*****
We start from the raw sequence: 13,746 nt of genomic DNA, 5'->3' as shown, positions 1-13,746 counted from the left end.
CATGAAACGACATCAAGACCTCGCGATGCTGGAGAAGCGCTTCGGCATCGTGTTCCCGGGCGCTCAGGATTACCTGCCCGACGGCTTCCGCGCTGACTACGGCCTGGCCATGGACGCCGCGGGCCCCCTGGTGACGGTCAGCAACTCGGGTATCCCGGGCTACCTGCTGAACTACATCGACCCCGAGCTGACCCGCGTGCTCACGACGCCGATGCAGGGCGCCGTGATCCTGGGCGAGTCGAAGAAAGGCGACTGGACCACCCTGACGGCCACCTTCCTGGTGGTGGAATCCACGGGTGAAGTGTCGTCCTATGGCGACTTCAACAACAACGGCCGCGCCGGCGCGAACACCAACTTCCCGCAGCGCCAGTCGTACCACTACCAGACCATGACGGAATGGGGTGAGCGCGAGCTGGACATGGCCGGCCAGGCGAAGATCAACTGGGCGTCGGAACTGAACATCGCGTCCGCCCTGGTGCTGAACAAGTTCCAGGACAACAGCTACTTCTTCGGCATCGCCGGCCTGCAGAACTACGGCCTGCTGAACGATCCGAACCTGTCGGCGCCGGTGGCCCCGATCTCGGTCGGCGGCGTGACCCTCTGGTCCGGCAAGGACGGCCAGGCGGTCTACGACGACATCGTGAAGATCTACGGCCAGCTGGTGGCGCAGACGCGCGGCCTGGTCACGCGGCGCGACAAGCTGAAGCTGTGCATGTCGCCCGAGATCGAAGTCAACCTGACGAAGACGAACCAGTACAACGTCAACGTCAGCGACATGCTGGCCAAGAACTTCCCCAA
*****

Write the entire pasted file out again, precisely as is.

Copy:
We start from the raw sequence: 13,746 nt of genomic DNA, 5'->3' as shown, positions 1-13,746 counted from the left end.
CATGAAACGACATCAAGACCTCGCGATGCTGGAGAAGCGCTTCGGCATCGTGTTCCCGGGCGCTCAGGATTACCTGCCCGACGGCTTCCGCGCTGACTACGGCCTGGCCATGGACGCCGCGGGCCCCCTGGTGACGGTCAGCAACTCGGGTATCCCGGGCTACCTGCTGAACTACATCGACCCCGAGCTGACCCGCGTGCTCACGACGCCGATGCAGGGCGCCGTGATCCTGGGCGAGTCGAAGAAAGGCGACTGGACCACCCTGACGGCCACCTTCCTGGTGGTGGAATCCACGGGTGAAGTGTCGTCCTATGGCGACTTCAACAACAACGGCCGCGCCGGCGCGAACACCAACTTCCCGCAGCGCCAGTCGTACCACTACCAGACCATGACGGAATGGGGTGAGCGCGAGCTGGACATGGCCGGCCAGGCGAAGATCAACTGGGCGTCGGAACTGAACATCGCGTCCGCCCTGGTGCTGAACAAGTTCCAGGACAACAGCTACTTCTTCGGCATCGCCGGCCTGCAGAACTACGGCCTGCTGAACGATCCGAACCTGTCGGCGCCGGTGGCCCCGATCTCGGTCGGCGGCGTGACCCTCTGGTCCGGCAAGGACGGCCAGGCGGTCTACGACGACATCGTGAAGATCTACGGCCAGCTGGTGGCGCAGACGCGCGGCCTGGTCACGCGGCGCGACAAGCTGAAGCTGTGCATGTCGCCCGAGATCGAAGTCAACCTGACGAAGACGAACCAGTACAACGTCAACGTCAGCGACATGCTGGCCAAGAACTTCCCCAA